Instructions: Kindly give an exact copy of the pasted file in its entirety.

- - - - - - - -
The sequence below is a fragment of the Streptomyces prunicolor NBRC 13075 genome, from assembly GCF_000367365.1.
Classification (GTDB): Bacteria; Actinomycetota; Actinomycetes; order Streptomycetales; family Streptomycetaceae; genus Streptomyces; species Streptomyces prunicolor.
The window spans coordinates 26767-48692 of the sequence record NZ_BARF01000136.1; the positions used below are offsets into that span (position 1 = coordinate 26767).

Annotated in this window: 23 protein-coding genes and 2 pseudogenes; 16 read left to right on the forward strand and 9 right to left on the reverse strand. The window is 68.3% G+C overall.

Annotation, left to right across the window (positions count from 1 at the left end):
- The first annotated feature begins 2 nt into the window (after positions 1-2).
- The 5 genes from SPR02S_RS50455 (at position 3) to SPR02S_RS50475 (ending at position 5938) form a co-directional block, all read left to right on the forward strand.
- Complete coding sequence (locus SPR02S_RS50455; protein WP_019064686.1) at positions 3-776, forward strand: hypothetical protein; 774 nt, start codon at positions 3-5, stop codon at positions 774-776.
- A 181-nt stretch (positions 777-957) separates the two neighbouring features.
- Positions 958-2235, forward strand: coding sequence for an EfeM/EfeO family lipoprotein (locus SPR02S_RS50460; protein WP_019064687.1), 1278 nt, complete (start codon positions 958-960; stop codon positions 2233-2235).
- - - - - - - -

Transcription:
The sequence below is a fragment of the Streptomyces prunicolor NBRC 13075 genome, from assembly GCF_000367365.1.
Classification (GTDB): Bacteria; Actinomycetota; Actinomycetes; order Streptomycetales; family Streptomycetaceae; genus Streptomyces; species Streptomyces prunicolor.
The window spans coordinates 26767-48692 of the sequence record NZ_BARF01000136.1; the positions used below are offsets into that span (position 1 = coordinate 26767).

Annotated in this window: 23 protein-coding genes and 2 pseudogenes; 16 read left to right on the forward strand and 9 right to left on the reverse strand. The window is 68.3% G+C overall.

Annotation, left to right across the window (positions count from 1 at the left end):
- The first annotated feature begins 2 nt into the window (after positions 1-2).
- The 5 genes from SPR02S_RS50455 (at position 3) to SPR02S_RS50475 (ending at position 5938) form a co-directional block, all read left to right on the forward strand.
- Complete coding sequence (locus SPR02S_RS50455; protein WP_019064686.1) at positions 3-776, forward strand: hypothetical protein; 774 nt, start codon at positions 3-5, stop codon at positions 774-776.
- A 181-nt stretch (positions 777-957) separates the two neighbouring features.
- Positions 958-2235, forward strand: coding sequence for an EfeM/EfeO family lipoprotein (locus SPR02S_RS50460; protein WP_019064687.1), 1278 nt, complete (start codon positions 958-960; stop codon positions 2233-2235).